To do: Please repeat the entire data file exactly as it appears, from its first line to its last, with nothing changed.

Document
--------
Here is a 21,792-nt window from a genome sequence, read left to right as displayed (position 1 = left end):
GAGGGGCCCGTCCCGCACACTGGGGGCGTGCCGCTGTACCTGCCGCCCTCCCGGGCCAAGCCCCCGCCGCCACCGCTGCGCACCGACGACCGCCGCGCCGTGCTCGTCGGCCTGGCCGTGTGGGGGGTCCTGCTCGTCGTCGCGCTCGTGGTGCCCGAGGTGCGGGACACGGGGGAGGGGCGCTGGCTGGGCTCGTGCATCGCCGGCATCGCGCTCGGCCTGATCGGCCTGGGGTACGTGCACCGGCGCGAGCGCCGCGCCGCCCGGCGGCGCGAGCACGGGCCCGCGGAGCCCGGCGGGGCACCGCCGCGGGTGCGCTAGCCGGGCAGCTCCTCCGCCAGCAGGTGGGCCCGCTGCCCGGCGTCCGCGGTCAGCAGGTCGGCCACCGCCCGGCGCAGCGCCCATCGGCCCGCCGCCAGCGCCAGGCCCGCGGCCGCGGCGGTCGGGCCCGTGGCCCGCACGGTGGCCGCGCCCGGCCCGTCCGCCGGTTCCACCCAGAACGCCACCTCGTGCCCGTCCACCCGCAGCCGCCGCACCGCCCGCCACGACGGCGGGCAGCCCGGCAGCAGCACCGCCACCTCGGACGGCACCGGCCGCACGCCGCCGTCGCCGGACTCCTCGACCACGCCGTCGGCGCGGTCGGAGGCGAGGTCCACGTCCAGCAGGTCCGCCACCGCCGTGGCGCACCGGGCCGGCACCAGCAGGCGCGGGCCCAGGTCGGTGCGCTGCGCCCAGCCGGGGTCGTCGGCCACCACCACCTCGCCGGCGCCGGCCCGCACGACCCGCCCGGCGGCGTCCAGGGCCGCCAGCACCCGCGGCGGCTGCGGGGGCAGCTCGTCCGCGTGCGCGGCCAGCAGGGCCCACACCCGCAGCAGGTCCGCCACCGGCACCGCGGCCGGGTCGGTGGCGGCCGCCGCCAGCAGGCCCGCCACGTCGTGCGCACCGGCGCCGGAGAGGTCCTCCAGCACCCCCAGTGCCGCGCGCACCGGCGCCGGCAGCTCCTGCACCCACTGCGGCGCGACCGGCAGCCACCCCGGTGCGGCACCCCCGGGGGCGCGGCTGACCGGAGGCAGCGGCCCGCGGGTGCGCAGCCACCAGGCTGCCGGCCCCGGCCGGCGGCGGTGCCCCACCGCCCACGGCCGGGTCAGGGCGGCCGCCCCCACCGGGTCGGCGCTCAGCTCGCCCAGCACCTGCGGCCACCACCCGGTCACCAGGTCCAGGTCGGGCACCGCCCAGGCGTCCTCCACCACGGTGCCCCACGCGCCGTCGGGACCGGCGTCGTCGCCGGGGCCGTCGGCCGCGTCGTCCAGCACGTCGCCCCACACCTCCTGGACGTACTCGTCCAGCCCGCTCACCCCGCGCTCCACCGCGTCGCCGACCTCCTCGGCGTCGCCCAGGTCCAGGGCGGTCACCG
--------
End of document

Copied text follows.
Here is a 21,792-nt window from a genome sequence, read left to right as displayed (position 1 = left end):
GAGGGGCCCGTCCCGCACACTGGGGGCGTGCCGCTGTACCTGCCGCCCTCCCGGGCCAAGCCCCCGCCGCCACCGCTGCGCACCGACGACCGCCGCGCCGTGCTCGTCGGCCTGGCCGTGTGGGGGGTCCTGCTCGTCGTCGCGCTCGTGGTGCCCGAGGTGCGGGACACGGGGGAGGGGCGCTGGCTGGGCTCGTGCATCGCCGGCATCGCGCTCGGCCTGATCGGCCTGGGGTACGTGCACCGGCGCGAGCGCCGCGCCGCCCGGCGGCGCGAGCACGGGCCCGCGGAGCCCGGCGGGGCACCGCCGCGGGTGCGCTAGCCGGGCAGCTCCTCCGCCAGCAGGTGGGCCCGCTGCCCGGCGTCCGCGGTCAGCAGGTCGGCCACCGCCCGGCGCAGCGCCCATCGGCCCGCCGCCAGCGCCAGGCCCGCGGCCGCGGCGGTCGGGCCCGTGGCCCGCACGGTGGCCGCGCCCGGCCCGTCCGCCGGTTCCACCCAGAACGCCACCTCGTGCCCGTCCACCCGCAGCCGCCGCACCGCCCGCCACGACGGCGGGCAGCCCGGCAGCAGCACCGCCACCTCGGACGGCACCGGCCGCACGCCGCCGTCGCCGGACTCCTCGACCACGCCGTCGGCGCGGTCGGAGGCGAGGTCCACGTCCAGCAGGTCCGCCACCGCCGTGGCGCACCGGGCCGGCACCAGCAGGCGCGGGCCCAGGTCGGTGCGCTGCGCCCAGCCGGGGTCGTCGGCCACCACCACCTCGCCGGCGCCGGCCCGCACGACCCGCCCGGCGGCGTCCAGGGCCGCCAGCACCCGCGGCGGCTGCGGGGGCAGCTCGTCCGCGTGCGCGGCCAGCAGGGCCCACACCCGCAGCAGGTCCGCCACCGGCACCGCGGCCGGGTCGGTGGCGGCCGCCGCCAGCAGGCCCGCCACGTCGTGCGCACCGGCGCCGGAGAGGTCCTCCAGCACCCCCAGTGCCGCGCGCACCGGCGCCGGCAGCTCCTGCACCCACTGCGGCGCGACCGGCAGCCACCCCGGTGCGGCACCCCCGGGGGCGCGGCTGACCGGAGGCAGCGGCCCGCGGGTGCGCAGCCACCAGGCTGCCGGCCCCGGCCGGCGGCGGTGCCCCACCGCCCACGGCCGGGTCAGGGCGGCCGCCCCCACCGGGTCGGCGCTCAGCTCGCCCAGCACCTGCGGCCACCACCCGGTCACCAGGTCCAGGTCGGGCACCGCCCAGGCGTCCTCCACCACGGTGCCCCACGCGCCGTCGGGACCGGCGTCGTCGCCGGGGCCGTCGGCCGCGTCGTCCAGCACGTCGCCCCACACCTCCTGGACGTACTCGTCCAGCCCGCTCACCCCGCGCTCCACCGCGTCGCCGACCTCCTCGGCGTCGCCCAGGTCCAGGGCGGTCACCG